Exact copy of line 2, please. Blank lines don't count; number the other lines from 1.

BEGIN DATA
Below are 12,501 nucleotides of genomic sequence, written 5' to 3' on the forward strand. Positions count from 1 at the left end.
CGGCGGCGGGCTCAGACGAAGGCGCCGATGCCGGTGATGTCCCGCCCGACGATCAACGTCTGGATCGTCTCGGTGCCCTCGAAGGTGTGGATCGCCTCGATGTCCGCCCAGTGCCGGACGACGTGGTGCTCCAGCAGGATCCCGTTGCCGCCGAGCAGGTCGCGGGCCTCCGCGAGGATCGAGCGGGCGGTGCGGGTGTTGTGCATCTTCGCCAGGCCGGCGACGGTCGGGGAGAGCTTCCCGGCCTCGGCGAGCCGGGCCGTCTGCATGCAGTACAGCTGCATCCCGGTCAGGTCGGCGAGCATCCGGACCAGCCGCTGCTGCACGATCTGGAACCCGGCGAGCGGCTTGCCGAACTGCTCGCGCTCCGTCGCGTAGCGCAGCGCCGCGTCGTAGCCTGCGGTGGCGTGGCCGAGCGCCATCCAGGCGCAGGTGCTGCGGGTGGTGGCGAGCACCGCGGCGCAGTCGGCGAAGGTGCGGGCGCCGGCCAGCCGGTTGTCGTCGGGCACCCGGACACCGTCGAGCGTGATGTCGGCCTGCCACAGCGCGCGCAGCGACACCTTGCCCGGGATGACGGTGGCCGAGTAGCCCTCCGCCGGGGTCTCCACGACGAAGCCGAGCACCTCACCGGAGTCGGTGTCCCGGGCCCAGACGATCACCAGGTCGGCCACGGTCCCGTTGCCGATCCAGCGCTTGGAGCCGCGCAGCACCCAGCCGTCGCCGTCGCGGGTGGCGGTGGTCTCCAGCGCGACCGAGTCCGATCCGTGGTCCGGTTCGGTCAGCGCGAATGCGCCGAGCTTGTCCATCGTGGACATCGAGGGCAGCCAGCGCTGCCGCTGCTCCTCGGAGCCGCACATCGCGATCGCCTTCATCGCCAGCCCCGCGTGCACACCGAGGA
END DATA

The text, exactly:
CGGCGGCGGGCTCAGACGAAGGCGCCGATGCCGGTGATGTCCCGCCCGACGATCAACGTCTGGATCGTCTCGGTGCCCTCGAAGGTGTGGATCGCCTCGATGTCCGCCCAGTGCCGGACGACGTGGTGCTCCAGCAGGATCCCGTTGCCGCCGAGCAGGTCGCGGGCCTCCGCGAGGATCGAGCGGGCGGTGCGGGTGTTGTGCATCTTCGCCAGGCCGGCGACGGTCGGGGAGAGCTTCCCGGCCTCGGCGAGCCGGGCCGTCTGCATGCAGTACAGCTGCATCCCGGTCAGGTCGGCGAGCATCCGGACCAGCCGCTGCTGCACGATCTGGAACCCGGCGAGCGGCTTGCCGAACTGCTCGCGCTCCGTCGCGTAGCGCAGCGCCGCGTCGTAGCCTGCGGTGGCGTGGCCGAGCGCCATCCAGGCGCAGGTGCTGCGGGTGGTGGCGAGCACCGCGGCGCAGTCGGCGAAGGTGCGGGCGCCGGCCAGCCGGTTGTCGTCGGGCACCCGGACACCGTCGAGCGTGATGTCGGCCTGCCACAGCGCGCGCAGCGACACCTTGCCCGGGATGACGGTGGCCGAGTAGCCCTCCGCCGGGGTCTCCACGACGAAGCCGAGCACCTCACCGGAGTCGGTGTCCCGGGCCCAGACGATCACCAGGTCGGCCACGGTCCCGTTGCCGATCCAGCGCTTGGAGCCGCGCAGCACCCAGCCGTCGCCGTCGCGGGTGGCGGTGGTCTCCAGCGCGACCGAGTCCGATCCGTGGTCCGGTTCGGTCAGCGCGAATGCGCCGAGCTTGTCCATCGTGGACATCGAGGGCAGCCAGCGCTGCCGCTGCTCCTCGGAGCCGCACATCGCGATCGCCTTCATCGCCAGCCCCGCGTGCACACCGAGGA